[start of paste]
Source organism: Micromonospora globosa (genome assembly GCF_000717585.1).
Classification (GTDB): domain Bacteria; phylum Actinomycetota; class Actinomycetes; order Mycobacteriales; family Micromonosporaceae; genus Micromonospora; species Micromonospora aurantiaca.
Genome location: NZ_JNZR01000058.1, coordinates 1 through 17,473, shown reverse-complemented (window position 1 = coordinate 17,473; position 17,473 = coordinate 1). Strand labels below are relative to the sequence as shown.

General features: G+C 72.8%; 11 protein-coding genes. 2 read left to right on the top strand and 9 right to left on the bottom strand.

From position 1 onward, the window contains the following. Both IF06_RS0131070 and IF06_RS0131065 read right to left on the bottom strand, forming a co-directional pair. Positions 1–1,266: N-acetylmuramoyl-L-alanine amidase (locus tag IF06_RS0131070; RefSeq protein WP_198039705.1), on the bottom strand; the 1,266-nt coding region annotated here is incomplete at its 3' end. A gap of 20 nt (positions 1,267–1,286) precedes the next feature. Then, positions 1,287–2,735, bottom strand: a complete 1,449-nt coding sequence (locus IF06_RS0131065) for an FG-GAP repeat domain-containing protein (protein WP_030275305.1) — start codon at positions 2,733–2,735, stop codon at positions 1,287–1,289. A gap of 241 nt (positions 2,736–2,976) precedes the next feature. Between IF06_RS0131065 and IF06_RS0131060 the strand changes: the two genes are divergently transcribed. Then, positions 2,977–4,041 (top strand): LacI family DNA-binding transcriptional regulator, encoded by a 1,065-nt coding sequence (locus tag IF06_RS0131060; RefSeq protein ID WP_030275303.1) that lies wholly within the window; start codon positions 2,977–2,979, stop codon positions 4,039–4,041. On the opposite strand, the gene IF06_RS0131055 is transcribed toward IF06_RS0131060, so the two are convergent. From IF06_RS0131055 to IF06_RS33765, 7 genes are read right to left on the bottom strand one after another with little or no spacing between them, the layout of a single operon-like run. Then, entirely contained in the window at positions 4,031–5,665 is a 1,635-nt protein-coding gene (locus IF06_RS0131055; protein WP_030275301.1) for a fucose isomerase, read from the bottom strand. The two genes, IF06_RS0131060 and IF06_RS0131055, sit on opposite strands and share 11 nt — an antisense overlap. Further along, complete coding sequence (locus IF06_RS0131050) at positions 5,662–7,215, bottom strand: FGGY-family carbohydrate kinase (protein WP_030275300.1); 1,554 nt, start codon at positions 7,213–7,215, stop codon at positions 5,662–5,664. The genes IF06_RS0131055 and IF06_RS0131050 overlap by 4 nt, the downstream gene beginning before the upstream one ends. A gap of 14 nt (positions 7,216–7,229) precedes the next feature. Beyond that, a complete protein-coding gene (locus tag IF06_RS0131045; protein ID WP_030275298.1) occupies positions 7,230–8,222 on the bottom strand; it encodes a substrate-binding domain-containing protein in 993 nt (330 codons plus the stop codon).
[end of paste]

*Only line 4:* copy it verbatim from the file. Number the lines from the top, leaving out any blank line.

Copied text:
General features: G+C 72.8%; 11 protein-coding genes. 2 read left to right on the top strand and 9 right to left on the bottom strand.